Finding out whether you can own a firearm after a felony offense can be a tricky process. We’re here to help you figure out if you are eligible for possessing a gun after a felony conviction in Louisiana. Our attorneys at Greenwald Law Firm understand that state and federal law may not always go hand in hand. This post will walk you through determining if you can restore your gun rights, and how to restore them.

State vs. Federal Restoration of Gun Rights: What’s the Difference?

  • Louisiana State Law:

Louisiana law prohibits possessing a firearm if you receive a felony conviction for a crime of violence. This also applies if you have have a felony violation of the Controlled Dangerous Substances Act, or have any offense defined as a sex offense.

Examples of crimes of violence in Louisiana include: murder, manslaughter, battery, and assault.

The Controlled Dangerous Substances Act prohibits possessing or distributing any illegal narcotics. This can include marijuana, heroin, methamphetamine, cocaine, and prescription drugs without a prescription.

Examples of sex offenses in Louisiana include: rape, sexual battery, molestation, and human trafficking.

  • Federal Law

The Gun Control Act prohibits the possession of a firearm by anyone convicted in federal court of a crime for which they could be in prison for over one year. It’s important to note that you don’t have to have received a sentence of over one year. The federal rule applies if you could have received over a one year sentence.

Can I restore my firearm rights if I receive a felony conviction?

In Louisiana, it is not a criminal offense to possess a gun 10 years after you complete your sentence. The sentence includes any and all probation or parole requirements.  This means that, 10 years after the completion of your sentence, you may possess a gun under Louisiana law. This does not mean, however, that you won’t get into trouble under federal law.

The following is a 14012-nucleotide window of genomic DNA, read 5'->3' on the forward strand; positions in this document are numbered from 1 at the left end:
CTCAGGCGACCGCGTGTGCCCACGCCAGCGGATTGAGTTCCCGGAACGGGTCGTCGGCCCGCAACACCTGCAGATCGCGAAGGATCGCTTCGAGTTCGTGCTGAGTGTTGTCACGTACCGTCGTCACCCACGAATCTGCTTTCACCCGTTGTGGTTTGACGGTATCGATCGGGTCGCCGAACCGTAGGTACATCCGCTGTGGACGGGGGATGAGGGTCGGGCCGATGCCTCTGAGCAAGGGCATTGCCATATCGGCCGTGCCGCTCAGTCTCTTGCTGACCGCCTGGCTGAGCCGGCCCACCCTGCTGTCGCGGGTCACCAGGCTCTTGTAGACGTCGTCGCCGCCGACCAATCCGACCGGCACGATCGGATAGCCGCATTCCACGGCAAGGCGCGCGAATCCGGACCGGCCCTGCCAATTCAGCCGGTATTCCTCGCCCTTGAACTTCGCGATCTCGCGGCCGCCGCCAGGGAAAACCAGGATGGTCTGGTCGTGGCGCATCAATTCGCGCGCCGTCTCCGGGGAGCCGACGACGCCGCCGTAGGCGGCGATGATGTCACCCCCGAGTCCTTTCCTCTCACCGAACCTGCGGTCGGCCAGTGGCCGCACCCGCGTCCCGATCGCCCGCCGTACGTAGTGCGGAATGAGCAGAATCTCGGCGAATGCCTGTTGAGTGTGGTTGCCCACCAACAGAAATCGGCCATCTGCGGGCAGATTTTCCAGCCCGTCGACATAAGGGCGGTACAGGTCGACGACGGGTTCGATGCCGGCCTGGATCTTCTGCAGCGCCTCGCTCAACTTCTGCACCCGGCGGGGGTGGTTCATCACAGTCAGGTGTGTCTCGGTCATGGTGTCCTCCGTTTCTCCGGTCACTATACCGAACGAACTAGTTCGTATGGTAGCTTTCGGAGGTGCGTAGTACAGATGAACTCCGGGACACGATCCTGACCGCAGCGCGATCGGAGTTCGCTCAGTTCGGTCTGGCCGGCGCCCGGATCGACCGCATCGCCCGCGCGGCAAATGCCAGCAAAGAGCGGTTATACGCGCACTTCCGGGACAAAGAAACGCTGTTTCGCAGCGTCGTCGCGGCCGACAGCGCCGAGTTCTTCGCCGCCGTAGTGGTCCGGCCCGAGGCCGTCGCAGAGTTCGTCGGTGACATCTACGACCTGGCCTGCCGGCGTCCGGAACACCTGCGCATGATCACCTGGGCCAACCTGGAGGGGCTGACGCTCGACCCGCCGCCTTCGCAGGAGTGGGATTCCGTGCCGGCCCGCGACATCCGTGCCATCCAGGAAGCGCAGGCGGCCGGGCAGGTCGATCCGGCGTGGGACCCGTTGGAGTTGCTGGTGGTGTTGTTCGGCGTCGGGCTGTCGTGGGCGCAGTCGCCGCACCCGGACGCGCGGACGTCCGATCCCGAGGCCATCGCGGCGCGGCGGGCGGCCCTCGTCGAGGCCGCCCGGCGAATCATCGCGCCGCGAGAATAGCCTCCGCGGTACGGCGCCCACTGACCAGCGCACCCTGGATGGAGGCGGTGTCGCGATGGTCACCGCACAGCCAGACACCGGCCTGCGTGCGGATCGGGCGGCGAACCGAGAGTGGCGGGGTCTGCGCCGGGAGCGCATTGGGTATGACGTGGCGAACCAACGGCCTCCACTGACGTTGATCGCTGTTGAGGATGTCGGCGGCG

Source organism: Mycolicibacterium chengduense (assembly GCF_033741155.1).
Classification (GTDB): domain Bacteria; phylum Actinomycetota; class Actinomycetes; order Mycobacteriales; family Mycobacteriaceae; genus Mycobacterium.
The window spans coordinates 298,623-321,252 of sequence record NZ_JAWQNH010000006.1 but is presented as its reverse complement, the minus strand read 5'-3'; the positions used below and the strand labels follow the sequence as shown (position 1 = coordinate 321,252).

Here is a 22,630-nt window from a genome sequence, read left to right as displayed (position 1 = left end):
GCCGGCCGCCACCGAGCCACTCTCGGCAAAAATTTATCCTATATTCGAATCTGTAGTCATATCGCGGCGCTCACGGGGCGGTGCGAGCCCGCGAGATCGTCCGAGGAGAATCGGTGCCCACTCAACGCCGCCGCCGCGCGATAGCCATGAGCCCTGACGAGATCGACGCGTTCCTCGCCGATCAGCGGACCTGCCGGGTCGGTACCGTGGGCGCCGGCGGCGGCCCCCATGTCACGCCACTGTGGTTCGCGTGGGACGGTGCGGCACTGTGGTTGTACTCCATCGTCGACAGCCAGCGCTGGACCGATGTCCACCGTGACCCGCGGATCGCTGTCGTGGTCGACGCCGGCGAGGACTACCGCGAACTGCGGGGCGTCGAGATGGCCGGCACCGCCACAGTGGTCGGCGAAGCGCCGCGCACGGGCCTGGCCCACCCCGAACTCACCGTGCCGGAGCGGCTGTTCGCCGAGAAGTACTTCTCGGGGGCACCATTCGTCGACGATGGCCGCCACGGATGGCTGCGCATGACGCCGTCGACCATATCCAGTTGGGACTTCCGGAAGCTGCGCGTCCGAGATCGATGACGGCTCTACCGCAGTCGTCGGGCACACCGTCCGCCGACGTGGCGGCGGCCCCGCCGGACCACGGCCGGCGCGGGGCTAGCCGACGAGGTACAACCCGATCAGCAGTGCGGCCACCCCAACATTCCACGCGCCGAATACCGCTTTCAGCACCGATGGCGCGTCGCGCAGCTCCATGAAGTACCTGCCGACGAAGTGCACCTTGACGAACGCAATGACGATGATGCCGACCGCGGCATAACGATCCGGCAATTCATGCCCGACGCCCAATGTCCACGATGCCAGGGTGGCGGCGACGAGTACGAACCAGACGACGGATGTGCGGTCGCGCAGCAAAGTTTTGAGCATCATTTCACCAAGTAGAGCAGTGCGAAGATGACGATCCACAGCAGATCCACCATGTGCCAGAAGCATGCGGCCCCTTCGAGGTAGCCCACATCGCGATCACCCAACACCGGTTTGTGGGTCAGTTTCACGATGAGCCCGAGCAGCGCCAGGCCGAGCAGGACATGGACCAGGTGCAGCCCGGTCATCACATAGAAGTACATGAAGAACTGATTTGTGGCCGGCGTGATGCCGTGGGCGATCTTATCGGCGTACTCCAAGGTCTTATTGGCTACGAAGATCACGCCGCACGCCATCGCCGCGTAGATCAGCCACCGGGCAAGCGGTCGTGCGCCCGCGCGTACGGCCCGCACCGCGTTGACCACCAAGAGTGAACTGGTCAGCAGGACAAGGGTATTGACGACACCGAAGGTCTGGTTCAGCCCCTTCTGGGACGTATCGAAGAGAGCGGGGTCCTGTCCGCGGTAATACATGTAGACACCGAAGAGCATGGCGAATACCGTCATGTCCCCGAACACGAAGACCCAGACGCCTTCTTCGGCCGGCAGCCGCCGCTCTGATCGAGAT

Let’s think back to the Gun Control Act, which prohibits possession of a firearm if your sentence could have been imprisonment for over a year. Under federal law, if this conviction gets expunged, set aside, or if you receive a pardon, it no longer counts as a conviction. One caveat to this is if the expungement specifically states that you may not possess a firearm. We call this the “unless clause.”

The “unless clause” means that if you cannot own one type of gun under state law, you cannot own any type of gun under federal law. For example, if you cannot legally obtain a concealed carry permit in Louisiana, you will violate federal law if you possess any type of firearm. In this situation, full restoration of gun rights requires that you be eligible for a Louisiana concealed carry permit.

Will restoring my gun rights under Louisiana state law also restore my gun rights under federal law?

The bottom line is that you can restore your gun rights under Louisiana and federal law as long as you meet these conditions:

  • Your conviction was not for a crime of violence,
  • 10 years have passed since the completion of your sentence,
  • Your conviction gets expunged.

How to restore gun rights lost by a Louisiana conviction?

Your gun rights will restore 10 years after the completion of your sentence so long as no other felony convictions occur during that period. First offender pardons do not restore gun rights prior to the end of this 10 year period. A very rare exception may come in the form of a governor’s pardon, which does restore your gun rights.

What happens after my gun rights get restored?

Once your gun rights get restored in Louisiana, it’s important to remember that any restriction of a firearm under state law means a restriction on all firearms under federal law. For example, if you are only prohibited from possessing a handgun in Louisiana, you can be punished under federal law for owning a shotgun.

Basically, if you cannot possess all types of guns under state law, you can possess no guns under federal law. This also applies to concealed carry permits and weapons.

What if I don’t know if my civil rights have been restored?

Your full rights are restored 10 years after the completion of your sentence, including probation or parole. If you are unsure about the status of your restoration, we recommend speaking to our experienced attorneys at Greenwald Law Firm. Our attorneys have years of experience in Louisiana law, and we can guide you through the restoration process. Federal and state laws mingle in confusing ways. We’re here to help simplify your case, and get you all the information you need to restore your rights. Greenwald Law Firm is here to build your case, protect your rights, and restore them. If you’d like to explore your options, contact us for a free consultation today.

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